Warehouse Management - General

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  • Topic: Pallet, Inventory, Warehouse
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  • Published : December 26, 2011
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Warehouse Management

Is it only a storage facility?
 A warehouse is typically viewed as a place to

store inventory.
 However, in many logistical system designs,

the role of the warehouse is more properly viewed as a switching facility as contrasted to a storage facility.


A Sample Warehouse



Benefits of Warehousing
Consolidation  Shipment consolidation is an economic benefit of warehousing.  With this arrangement, the consolidating warehouse receives and consolidates materials from a number of manufacturing plants destined to a specific customer on a single transportation shipment.  The benefits are the realization of the lowest possible transportation rate and reduced congestion at a customer's receiving dock.


Consolidation Warehouses


Consolidation Warehouses…
 The primary benefit of consolidation is that it

combines the logistical flow of several small shipments to a specific market area.

 Consolidation warehousing may be used by a single

firm, or a number of firms may join together and use a for-hire consolidation service.

 Through the use of such a program, each individua1

manufacturer or shipper can enjoy lower total distribution cost than could be realized on a direct shipment basis individually.


Break bulk warehouses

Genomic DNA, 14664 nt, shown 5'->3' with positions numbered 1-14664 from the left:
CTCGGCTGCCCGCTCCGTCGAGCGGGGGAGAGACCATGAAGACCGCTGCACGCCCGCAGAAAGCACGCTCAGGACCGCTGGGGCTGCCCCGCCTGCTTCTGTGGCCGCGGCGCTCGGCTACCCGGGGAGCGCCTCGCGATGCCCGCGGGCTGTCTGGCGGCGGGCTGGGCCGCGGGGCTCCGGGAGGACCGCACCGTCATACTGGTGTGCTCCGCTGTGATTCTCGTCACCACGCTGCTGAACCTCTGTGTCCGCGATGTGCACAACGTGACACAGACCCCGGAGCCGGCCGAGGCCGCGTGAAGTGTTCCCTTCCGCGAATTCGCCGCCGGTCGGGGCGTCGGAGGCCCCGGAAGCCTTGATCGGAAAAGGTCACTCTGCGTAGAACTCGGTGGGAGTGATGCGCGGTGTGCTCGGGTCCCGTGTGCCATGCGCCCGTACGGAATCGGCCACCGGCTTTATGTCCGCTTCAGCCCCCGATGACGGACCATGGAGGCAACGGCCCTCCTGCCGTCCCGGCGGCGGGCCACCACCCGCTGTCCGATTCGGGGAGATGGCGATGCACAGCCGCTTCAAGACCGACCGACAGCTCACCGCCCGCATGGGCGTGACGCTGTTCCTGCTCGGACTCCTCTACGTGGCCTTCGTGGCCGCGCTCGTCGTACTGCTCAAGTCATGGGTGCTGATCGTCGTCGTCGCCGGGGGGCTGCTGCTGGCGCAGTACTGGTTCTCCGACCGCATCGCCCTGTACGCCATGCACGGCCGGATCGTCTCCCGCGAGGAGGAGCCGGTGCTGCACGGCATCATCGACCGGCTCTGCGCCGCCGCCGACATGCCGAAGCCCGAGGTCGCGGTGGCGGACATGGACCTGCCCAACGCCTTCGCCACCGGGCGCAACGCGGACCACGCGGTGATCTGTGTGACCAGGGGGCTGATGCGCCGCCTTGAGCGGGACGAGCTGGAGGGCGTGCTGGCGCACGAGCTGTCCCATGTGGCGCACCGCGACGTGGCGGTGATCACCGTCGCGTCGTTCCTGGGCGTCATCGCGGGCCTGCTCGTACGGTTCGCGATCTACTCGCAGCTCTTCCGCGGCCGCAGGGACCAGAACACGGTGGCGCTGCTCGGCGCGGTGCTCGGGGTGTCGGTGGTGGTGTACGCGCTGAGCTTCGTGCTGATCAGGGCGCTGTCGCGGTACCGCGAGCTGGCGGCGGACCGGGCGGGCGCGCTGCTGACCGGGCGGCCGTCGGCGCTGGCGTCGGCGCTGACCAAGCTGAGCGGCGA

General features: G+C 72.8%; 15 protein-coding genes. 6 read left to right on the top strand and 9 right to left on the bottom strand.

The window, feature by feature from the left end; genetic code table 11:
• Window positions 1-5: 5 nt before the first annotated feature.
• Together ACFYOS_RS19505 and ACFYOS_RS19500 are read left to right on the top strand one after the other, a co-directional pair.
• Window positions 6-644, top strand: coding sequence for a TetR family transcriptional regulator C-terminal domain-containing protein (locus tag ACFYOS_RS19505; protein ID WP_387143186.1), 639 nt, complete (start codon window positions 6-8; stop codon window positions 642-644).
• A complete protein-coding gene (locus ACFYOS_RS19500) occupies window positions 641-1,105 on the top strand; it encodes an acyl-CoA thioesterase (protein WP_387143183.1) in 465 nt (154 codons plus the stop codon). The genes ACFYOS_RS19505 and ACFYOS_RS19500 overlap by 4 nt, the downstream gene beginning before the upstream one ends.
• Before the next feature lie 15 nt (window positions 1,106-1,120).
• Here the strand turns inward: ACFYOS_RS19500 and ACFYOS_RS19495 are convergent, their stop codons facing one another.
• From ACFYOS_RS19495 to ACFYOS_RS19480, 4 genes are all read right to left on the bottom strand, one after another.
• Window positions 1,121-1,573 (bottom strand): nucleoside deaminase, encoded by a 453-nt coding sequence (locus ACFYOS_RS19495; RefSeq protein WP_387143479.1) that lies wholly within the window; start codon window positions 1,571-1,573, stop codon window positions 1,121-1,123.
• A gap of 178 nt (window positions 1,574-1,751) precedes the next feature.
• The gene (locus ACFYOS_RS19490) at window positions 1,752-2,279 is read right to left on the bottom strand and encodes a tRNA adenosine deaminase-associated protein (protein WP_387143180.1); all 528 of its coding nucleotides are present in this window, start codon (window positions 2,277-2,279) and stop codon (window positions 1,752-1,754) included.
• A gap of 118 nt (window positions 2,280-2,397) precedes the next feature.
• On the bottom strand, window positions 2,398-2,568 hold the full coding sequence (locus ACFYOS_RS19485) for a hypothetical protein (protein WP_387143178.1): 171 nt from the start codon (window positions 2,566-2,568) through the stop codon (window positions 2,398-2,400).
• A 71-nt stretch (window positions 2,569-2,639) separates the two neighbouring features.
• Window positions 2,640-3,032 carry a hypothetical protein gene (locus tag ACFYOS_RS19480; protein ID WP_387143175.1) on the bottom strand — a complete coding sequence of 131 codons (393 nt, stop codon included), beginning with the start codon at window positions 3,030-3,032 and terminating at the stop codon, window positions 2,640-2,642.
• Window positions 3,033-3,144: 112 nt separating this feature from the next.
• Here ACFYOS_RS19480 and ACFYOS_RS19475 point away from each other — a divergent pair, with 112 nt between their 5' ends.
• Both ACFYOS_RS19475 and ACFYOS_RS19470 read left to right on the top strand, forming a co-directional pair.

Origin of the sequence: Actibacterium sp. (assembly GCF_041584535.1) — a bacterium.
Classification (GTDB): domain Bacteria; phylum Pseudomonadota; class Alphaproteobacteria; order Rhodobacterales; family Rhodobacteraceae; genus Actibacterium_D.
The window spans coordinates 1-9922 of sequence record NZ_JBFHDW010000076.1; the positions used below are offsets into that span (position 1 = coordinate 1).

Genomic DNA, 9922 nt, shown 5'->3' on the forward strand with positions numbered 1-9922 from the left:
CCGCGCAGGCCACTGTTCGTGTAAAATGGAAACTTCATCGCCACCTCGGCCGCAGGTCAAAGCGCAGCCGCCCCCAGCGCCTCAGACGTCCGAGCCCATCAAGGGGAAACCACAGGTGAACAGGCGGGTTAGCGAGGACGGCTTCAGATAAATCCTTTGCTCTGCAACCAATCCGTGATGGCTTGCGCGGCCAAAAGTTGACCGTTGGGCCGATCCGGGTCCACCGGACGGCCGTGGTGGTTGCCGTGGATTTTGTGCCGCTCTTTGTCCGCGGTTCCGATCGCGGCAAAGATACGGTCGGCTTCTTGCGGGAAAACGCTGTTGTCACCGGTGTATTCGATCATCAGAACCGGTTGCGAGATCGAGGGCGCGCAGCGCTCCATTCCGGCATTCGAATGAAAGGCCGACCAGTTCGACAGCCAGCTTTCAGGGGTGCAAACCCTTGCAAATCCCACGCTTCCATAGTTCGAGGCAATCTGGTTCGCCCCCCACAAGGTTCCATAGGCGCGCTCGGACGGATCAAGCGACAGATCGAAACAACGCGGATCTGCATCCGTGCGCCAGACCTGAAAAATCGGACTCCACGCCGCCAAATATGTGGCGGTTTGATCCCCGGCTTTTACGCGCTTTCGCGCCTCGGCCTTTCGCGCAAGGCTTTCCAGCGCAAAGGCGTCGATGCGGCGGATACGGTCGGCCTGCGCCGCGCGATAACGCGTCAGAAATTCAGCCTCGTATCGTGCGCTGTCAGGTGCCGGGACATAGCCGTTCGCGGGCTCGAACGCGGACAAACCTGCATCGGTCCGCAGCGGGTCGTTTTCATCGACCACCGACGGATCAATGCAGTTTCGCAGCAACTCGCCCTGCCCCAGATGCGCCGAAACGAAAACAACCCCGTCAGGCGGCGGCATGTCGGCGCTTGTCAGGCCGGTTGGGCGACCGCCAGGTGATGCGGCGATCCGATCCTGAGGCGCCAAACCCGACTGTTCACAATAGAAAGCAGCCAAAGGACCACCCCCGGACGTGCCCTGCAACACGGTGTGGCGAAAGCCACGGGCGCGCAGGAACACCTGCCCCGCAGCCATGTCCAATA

 Break bulk warehouse operations are similar to

consolidation except that no storage is performed.  A break bulk operation receives combined customer orders from manufacturers and ships them to individual customers.  The break bulk warehouse sorts or splits individual orders and arranges for local delivery.  Because the long-distance transportation movement is a large shipment, transport costs are lower and there is less difficulty in tracking.


Break bulk warehouses…


 Warehouses can also be used to postpone, or delay,

production by performing processing and light manufacturing activities.

 A warehouse with packaging or labeling capability

allows postponement of final production until actual demand is known.

 For example, vegetables can be processed and

canned in "brights" at the manufacturer.

 Brights are cans with no pre-attached labels.

 The use of brights for a private label product

means that the item does not have to be committed to a specific customer or package configuration at the manufacturer's plant.  Once a specific customer order is received,

the warehouse can complete final processing by adding the label and finalizing the packaging. 10

 Processing and postponement provide two economic

 First, risk is minimized because final packaging is not

completed until an order for a specific label and package has been received.  Second, the required level of total inventory can be

reduced by using the basic product (brights) for a variety of labeling and packaging configurations. 11

 The economic benefit of stockpiling comes from the    

need of seasonal storage. For example, lawn furniture and toys are produced year-round and primarily sold during a very short marketing period. In contrast, agricultural products are harvested at specific times with subsequent consumption occurring throughout the year. Both situations require warehouse stockpiling to support marketing efforts. Stockpiling provides an inventory buffer, which allows production efficiencies within the constraints imposed by material sources and the customer. 12

Voice Directed Distribution: Talkman from Vocollect



Service Benefits
 Five basic service benefits are achieved

through warehousing:
spot stock,  assortment,  mixing,  production support, and  market presence. 


Spot Stock
 Under spot stocking, a selected amount of a firm's

product line is placed or "spot stocked" in a warehouse to fill customer orders during...
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